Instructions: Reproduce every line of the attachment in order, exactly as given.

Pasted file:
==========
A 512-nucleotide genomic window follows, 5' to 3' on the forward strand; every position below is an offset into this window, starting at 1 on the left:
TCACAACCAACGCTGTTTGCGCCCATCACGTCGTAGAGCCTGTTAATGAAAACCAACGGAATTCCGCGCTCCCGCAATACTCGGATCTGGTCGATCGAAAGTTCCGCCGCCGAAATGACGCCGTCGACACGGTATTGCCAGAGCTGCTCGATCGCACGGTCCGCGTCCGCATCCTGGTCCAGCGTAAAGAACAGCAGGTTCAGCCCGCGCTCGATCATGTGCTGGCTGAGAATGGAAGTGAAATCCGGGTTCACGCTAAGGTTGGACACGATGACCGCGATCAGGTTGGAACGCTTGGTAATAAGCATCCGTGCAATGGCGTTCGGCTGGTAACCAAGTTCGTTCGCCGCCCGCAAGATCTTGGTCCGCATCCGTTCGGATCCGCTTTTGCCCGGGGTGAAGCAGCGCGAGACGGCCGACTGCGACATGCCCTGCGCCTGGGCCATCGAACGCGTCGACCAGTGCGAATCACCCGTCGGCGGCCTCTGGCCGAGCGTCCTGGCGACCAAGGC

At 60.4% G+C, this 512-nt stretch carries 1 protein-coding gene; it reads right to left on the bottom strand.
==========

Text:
A 512-nucleotide genomic window follows, 5' to 3' on the forward strand; every position below is an offset into this window, starting at 1 on the left:
TCACAACCAACGCTGTTTGCGCCCATCACGTCGTAGAGCCTGTTAATGAAAACCAACGGAATTCCGCGCTCCCGCAATACTCGGATCTGGTCGATCGAAAGTTCCGCCGCCGAAATGACGCCGTCGACACGGTATTGCCAGAGCTGCTCGATCGCACGGTCCGCGTCCGCATCCTGGTCCAGCGTAAAGAACAGCAGGTTCAGCCCGCGCTCGATCATGTGCTGGCTGAGAATGGAAGTGAAATCCGGGTTCACGCTAAGGTTGGACACGATGACCGCGATCAGGTTGGAACGCTTGGTAATAAGCATCCGTGCAATGGCGTTCGGCTGGTAACCAAGTTCGTTCGCCGCCCGCAAGATCTTGGTCCGCATCCGTTCGGATCCGCTTTTGCCCGGGGTGAAGCAGCGCGAGACGGCCGACTGCGACATGCCCTGCGCCTGGGCCATCGAACGCGTCGACCAGTGCGAATCACCCGTCGGCGGCCTCTGGCCGAGCGTCCTGGCGACCAAGGC

At 60.4% G+C, this 512-nt stretch carries 1 protein-coding gene; it reads right to left on the bottom strand.